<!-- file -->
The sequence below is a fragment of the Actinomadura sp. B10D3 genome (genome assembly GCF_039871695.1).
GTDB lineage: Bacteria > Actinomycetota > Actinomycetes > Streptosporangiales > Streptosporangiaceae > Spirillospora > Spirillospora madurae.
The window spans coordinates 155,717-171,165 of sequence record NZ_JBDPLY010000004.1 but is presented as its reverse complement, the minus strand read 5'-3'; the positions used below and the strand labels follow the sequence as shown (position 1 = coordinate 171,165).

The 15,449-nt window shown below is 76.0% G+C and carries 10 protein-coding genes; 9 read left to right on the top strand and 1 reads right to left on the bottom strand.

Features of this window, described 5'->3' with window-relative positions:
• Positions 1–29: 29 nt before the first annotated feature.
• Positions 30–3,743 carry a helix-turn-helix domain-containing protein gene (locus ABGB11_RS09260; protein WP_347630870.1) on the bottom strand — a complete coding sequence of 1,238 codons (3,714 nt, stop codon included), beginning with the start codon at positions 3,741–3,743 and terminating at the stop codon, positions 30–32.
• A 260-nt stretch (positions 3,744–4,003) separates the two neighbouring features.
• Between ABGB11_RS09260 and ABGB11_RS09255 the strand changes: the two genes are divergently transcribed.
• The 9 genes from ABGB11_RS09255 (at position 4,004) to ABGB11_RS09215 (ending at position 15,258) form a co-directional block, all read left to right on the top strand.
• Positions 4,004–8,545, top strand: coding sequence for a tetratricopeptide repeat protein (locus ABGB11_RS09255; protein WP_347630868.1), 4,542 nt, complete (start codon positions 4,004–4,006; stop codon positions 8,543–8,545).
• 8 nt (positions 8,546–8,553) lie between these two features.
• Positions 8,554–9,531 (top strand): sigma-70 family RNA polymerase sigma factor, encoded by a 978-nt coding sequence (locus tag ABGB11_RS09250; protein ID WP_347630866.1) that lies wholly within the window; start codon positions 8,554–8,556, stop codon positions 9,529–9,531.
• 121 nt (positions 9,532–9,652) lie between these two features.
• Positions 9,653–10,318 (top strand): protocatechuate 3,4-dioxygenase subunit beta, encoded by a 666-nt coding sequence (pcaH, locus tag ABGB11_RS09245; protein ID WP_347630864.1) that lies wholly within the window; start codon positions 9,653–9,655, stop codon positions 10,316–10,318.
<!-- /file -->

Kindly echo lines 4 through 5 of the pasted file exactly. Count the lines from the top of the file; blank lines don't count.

The 15,449-nt window shown below is 76.0% G+C and carries 10 protein-coding genes; 9 read left to right on the top strand and 1 reads right to left on the bottom strand.

Features of this window, described 5'->3' with window-relative positions: